By way of preview here are a few shots taken during a studio run through. Everything was working with a few rough edges, and Bill Shapiro read his song narratives. Even though this wasn't full out yet Michael Tomlinson was hurt slightly (back) when a throw went askew. You can also look at these two links to see Wylliams / Henry performances with samplers of the upcoming On Cyprus Avenue Show.
Because the work can look so smooth, It is easy to forget that these dancers are performing work which is risky as well as beautiful, very skilled and yet still on the edge. It doesn't take a lot to go wrong and "wrong" happens in any instant. There are so many instants. It wouldn't be correct to call these dancers daredevils but they do tread (with awareness and ability) where others cannot.
During the Saturday afternoon rehearsal's run-through, in "Satisfaction" by the Stones, Michael Tomlinson was throwing Brittany Duskin in front of himself and straight up to just above head level. Britanny was laid out in a horizontal position and spinning. But, instead of going straight up on the throw while spinning, she wound up in a backward trajectory, right into Michael's face, bringing down both of them. It hurt and Michael was down for a bit. It could have gone worse. Quickly.
Here is another example. During a studio run-through I noticed about half-way through that Christopher Barksdale had put knee braces on both knees. Nothing unusual here. Most dancers have new or old injuries which need tending to while still working. Knee braces and other injury helpers are common in rehearsals and usually removed for performance, especially when visible. As Chris hit an extension during title "Cyprus Avenue" number I caught it in a shot and my first thought was "Joe Namath," the quarterback from the Jets many years ago who was famous for (in any order) his nightclubing, his playing and his injuries. This one also reminded me, at the same time, of a picture I took in 1974 of a college football player at KU with his pads and equipment, alone in a locker room after a game.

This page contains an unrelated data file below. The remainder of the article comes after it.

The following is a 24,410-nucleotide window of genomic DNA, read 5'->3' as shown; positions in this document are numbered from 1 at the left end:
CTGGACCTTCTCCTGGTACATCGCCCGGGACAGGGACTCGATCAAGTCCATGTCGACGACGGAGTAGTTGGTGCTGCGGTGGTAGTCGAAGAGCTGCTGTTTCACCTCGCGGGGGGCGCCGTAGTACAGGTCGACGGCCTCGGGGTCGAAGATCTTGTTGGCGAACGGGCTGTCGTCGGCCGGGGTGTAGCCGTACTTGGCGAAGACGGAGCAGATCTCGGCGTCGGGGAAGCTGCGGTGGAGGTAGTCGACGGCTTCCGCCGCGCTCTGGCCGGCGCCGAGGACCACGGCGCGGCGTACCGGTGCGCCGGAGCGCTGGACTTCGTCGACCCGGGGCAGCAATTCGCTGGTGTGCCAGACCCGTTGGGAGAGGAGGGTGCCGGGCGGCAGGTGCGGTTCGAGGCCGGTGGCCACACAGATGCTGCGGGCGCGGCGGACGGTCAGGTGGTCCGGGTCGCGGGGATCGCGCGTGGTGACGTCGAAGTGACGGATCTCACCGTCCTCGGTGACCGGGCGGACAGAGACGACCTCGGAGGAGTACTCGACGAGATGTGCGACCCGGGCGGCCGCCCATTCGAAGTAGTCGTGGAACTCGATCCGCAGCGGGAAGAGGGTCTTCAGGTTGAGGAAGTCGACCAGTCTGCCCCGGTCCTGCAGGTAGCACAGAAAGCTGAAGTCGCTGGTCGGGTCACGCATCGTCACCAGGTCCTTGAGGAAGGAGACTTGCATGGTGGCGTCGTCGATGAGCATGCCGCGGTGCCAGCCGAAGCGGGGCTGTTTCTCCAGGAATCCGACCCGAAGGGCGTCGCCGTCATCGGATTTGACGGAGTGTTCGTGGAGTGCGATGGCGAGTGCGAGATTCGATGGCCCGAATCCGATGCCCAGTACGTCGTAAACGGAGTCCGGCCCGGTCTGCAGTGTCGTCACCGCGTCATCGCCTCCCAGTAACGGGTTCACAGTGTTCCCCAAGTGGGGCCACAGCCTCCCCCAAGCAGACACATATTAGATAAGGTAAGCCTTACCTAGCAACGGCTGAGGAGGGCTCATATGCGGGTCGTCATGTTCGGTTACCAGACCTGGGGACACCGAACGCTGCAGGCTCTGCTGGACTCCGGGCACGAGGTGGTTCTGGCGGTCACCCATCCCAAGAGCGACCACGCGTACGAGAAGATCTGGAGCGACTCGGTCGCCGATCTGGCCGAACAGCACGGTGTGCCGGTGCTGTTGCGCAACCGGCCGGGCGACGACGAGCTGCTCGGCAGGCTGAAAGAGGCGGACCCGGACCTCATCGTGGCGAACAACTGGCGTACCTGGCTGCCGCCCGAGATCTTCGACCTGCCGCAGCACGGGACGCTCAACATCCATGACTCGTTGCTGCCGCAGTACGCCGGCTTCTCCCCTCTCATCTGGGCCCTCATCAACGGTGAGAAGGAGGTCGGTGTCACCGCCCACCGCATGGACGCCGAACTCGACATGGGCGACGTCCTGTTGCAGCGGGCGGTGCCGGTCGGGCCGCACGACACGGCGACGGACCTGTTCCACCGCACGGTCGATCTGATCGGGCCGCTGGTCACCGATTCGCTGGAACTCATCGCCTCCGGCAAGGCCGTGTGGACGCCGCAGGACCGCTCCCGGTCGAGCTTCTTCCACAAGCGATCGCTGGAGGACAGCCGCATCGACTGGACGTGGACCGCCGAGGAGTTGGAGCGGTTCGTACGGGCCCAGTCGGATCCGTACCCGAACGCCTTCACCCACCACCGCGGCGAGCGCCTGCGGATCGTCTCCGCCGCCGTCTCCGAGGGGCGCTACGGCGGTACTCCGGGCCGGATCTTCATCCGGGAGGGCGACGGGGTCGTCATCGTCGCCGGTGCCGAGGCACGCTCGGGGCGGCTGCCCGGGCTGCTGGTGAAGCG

For all the injuries dancers endure they work right on through them with grace and precision. A few days later when I got the same moment on stage I decided to pair up the two images of Chris. A very minor insight into the costs of grace and beauty.
Short note: I was a wee tad late for the shot on the left so Chris' leg is in motion, headed down already. Chris's execution was perfect, mine not so. You should always be aware of this when looking at pictures of dancers. If something looks a little off it is probably the shooter, not the dancer. I made sure I got that moment right later, on stage, as you can see on the right (a larger version of the stage shot is farther down this page).
Bill Shapiro (right, on stool) in rehearsal run through with dancer Gavin Stewart in Tower of Song by Leonard Cohen and choreographed by Josh Beamish.
Quick photo note. I really like this picture even though my "moment" is a bit late as you can see from Gavin's raised heel. He is starting to move to the next position.
DeeAnna Hiett and Gavin Stewart in Tower of Song by Leonard Cohen and choreographed by Josh Beamish.
Same moment as picture above this one only this time I've snapped the shot while Gavin's heel is still down.